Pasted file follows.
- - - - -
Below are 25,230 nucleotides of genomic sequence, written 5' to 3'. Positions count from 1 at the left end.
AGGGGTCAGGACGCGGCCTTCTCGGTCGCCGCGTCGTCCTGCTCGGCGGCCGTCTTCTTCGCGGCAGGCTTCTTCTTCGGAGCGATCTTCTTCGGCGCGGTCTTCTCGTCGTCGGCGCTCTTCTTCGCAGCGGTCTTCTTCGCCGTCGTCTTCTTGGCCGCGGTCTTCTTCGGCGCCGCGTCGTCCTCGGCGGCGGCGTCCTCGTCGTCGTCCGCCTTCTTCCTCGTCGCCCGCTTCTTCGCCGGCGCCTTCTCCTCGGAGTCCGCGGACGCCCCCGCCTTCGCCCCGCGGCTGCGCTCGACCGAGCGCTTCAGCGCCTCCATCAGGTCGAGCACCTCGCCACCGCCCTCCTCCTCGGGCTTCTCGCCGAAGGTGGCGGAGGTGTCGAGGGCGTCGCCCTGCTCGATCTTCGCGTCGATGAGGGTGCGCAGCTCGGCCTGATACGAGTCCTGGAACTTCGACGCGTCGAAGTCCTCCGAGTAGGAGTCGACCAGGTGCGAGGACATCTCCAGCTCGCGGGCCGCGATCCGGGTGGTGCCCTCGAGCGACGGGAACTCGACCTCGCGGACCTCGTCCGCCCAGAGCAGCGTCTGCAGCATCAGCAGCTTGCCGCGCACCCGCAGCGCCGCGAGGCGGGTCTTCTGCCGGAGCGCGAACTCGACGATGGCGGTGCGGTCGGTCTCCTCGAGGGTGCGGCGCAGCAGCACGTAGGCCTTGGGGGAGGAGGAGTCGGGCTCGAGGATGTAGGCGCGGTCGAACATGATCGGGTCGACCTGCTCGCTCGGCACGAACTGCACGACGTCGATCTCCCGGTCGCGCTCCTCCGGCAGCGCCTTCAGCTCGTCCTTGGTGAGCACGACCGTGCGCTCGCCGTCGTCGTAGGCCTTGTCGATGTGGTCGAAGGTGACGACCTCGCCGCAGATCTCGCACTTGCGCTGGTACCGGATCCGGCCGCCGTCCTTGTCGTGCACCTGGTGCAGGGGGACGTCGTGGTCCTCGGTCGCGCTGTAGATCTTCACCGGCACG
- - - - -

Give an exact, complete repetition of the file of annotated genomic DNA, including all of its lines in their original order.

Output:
Below are 25,230 nucleotides of genomic sequence, written 5' to 3'. Positions count from 1 at the left end.
AGGGGTCAGGACGCGGCCTTCTCGGTCGCCGCGTCGTCCTGCTCGGCGGCCGTCTTCTTCGCGGCAGGCTTCTTCTTCGGAGCGATCTTCTTCGGCGCGGTCTTCTCGTCGTCGGCGCTCTTCTTCGCAGCGGTCTTCTTCGCCGTCGTCTTCTTGGCCGCGGTCTTCTTCGGCGCCGCGTCGTCCTCGGCGGCGGCGTCCTCGTCGTCGTCCGCCTTCTTCCTCGTCGCCCGCTTCTTCGCCGGCGCCTTCTCCTCGGAGTCCGCGGACGCCCCCGCCTTCGCCCCGCGGCTGCGCTCGACCGAGCGCTTCAGCGCCTCCATCAGGTCGAGCACCTCGCCACCGCCCTCCTCCTCGGGCTTCTCGCCGAAGGTGGCGGAGGTGTCGAGGGCGTCGCCCTGCTCGATCTTCGCGTCGATGAGGGTGCGCAGCTCGGCCTGATACGAGTCCTGGAACTTCGACGCGTCGAAGTCCTCCGAGTAGGAGTCGACCAGGTGCGAGGACATCTCCAGCTCGCGGGCCGCGATCCGGGTGGTGCCCTCGAGCGACGGGAACTCGACCTCGCGGACCTCGTCCGCCCAGAGCAGCGTCTGCAGCATCAGCAGCTTGCCGCGCACCCGCAGCGCCGCGAGGCGGGTCTTCTGCCGGAGCGCGAACTCGACGATGGCGGTGCGGTCGGTCTCCTCGAGGGTGCGGCGCAGCAGCACGTAGGCCTTGGGGGAGGAGGAGTCGGGCTCGAGGATGTAGGCGCGGTCGAACATGATCGGGTCGACCTGCTCGCTCGGCACGAACTGCACGACGTCGATCTCCCGGTCGCGCTCCTCCGGCAGCGCCTTCAGCTCGTCCTTGGTGAGCACGACCGTGCGCTCGCCGTCGTCGTAGGCCTTGTCGATGTGGTCGAAGGTGACGACCTCGCCGCAGATCTCGCACTTGCGCTGGTACCGGATCCGGCCGCCGTCCTTGTCGTGCACCTGGTGCAGGGGGACGTCGTGGTCCTCGGTCGCGCTGTAGATCTTCACCGGCACG